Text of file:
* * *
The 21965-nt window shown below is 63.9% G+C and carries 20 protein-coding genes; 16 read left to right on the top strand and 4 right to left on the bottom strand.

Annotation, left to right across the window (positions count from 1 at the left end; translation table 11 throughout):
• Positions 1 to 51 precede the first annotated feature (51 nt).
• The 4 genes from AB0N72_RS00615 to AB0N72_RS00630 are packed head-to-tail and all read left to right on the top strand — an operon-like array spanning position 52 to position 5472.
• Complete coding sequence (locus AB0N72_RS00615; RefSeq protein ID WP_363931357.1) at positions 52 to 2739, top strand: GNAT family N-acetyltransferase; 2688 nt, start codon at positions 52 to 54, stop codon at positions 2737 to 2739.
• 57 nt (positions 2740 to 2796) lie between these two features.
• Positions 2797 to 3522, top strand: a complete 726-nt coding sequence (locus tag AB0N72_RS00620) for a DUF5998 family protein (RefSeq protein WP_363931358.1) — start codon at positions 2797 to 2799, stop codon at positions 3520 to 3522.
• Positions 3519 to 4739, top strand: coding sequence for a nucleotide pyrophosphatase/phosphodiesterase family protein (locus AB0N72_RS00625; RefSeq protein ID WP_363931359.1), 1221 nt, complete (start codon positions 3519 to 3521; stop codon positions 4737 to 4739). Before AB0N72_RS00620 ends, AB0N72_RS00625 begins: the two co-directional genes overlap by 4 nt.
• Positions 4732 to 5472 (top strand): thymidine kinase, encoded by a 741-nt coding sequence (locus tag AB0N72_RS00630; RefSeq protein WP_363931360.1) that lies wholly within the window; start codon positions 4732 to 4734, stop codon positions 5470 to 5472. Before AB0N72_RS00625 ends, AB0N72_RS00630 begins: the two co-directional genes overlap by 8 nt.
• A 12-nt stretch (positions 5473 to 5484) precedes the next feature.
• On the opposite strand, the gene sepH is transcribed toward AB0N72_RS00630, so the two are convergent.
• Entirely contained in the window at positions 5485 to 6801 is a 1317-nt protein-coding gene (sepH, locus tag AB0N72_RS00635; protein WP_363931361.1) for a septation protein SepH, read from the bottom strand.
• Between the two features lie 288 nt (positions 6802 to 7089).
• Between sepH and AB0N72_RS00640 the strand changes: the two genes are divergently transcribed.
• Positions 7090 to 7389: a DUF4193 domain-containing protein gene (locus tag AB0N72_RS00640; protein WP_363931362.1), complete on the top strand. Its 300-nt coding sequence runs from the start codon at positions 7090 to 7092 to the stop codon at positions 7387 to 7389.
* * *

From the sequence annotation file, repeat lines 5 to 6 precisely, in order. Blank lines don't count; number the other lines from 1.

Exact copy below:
• Complete coding sequence (locus AB0N72_RS00615; RefSeq protein ID WP_363931357.1) at positions 52 to 2739, top strand: GNAT family N-acetyltransferase; 2688 nt, start codon at positions 52 to 54, stop codon at positions 2737 to 2739.
• 57 nt (positions 2740 to 2796) lie between these two features.